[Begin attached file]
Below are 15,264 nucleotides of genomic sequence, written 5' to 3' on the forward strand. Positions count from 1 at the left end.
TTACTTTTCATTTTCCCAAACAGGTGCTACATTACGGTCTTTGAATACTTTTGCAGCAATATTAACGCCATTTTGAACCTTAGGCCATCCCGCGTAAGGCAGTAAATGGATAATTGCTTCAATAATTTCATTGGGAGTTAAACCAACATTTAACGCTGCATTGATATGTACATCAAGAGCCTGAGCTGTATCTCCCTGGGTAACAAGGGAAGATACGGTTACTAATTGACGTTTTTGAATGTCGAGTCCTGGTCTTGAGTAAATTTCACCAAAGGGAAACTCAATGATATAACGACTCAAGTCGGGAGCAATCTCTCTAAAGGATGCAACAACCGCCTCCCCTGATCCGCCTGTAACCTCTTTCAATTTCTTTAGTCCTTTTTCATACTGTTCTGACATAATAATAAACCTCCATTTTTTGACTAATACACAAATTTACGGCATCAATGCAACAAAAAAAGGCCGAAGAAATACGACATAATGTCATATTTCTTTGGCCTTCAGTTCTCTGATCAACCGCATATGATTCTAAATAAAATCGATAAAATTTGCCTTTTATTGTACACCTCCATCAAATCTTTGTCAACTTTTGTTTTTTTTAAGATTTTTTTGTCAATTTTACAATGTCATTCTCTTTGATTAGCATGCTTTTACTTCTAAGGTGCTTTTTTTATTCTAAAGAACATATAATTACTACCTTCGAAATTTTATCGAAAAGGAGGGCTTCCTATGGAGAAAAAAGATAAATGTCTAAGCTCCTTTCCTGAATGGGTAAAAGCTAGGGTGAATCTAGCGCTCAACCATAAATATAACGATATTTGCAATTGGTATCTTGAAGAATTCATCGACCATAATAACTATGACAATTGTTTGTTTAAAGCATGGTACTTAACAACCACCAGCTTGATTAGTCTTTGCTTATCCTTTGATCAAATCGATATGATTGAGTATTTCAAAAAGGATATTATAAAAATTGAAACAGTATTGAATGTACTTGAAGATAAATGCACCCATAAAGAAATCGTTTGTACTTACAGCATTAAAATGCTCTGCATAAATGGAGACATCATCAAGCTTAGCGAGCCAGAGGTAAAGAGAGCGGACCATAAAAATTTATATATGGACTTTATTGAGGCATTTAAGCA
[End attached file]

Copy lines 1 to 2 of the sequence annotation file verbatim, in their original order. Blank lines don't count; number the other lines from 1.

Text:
Below are 15,264 nucleotides of genomic sequence, written 5' to 3' on the forward strand. Positions count from 1 at the left end.
TTACTTTTCATTTTCCCAAACAGGTGCTACATTACGGTCTTTGAATACTTTTGCAGCAATATTAACGCCATTTTGAACCTTAGGCCATCCCGCGTAAGGCAGTAAATGGATAATTGCTTCAATAATTTCATTGGGAGTTAAACCAACATTTAACGCTGCATTGATATGTACATCAAGAGCCTGAGCTGTATCTCCCTGGGTAACAAGGGAAGATACGGTTACTAATTGACGTTTTTGAATGTCGAGTCCTGGTCTTGAGTAAATTTCACCAAAGGGAAACTCAATGATATAACGACTCAAGTCGGGAGCAATCTCTCTAAAGGATGCAACAACCGCCTCCCCTGATCCGCCTGTAACCTCTTTCAATTTCTTTAGTCCTTTTTCATACTGTTCTGACATAATAATAAACCTCCATTTTTTGACTAATACACAAATTTACGGCATCAATGCAACAAAAAAAGGCCGAAGAAATACGACATAATGTCATATTTCTTTGGCCTTCAGTTCTCTGATCAACCGCATATGATTCTAAATAAAATCGATAAAATTTGCCTTTTATTGTACACCTCCATCAAATCTTTGTCAACTTTTGTTTTTTTTAAGATTTTTTTGTCAATTTTACAATGTCATTCTCTTTGATTAGCATGCTTTTACTTCTAAGGTGCTTTTTTTATTCTAAAGAACATATAATTACTACCTTCGAAATTTTATCGAAAAGGAGGGCTTCCTATGGAGAAAAAAGATAAATGTCTAAGCTCCTTTCCTGAATGGGTAAAAGCTAGGGTGAATCTAGCGCTCAACCATAAATATAACGATATTTGCAATTGGTATCTTGAAGAATTCATCGACCATAATAACTATGACAATTGTTTGTTTAAAGCATGGTACTTAACAACCACCAGCTTGATTAGTCTTTGCTTATCCTTTGATCAAATCGATATGATTGAGTATTTCAAAAAGGATATTATAAAAATTGAAACAGTATTGAATGTACTTGAAGATAAATGCACCCATAAAGAAATCGTTTGTACTTACAGCATTAAAATGCTCTGCATAAATGGAGACATCATCAAGCTTAGCGAGCCAGAGGTAAAGAGAGCGGACCATAAAAATTTATATATGGACTTTATTGAGGCATTTAAGCA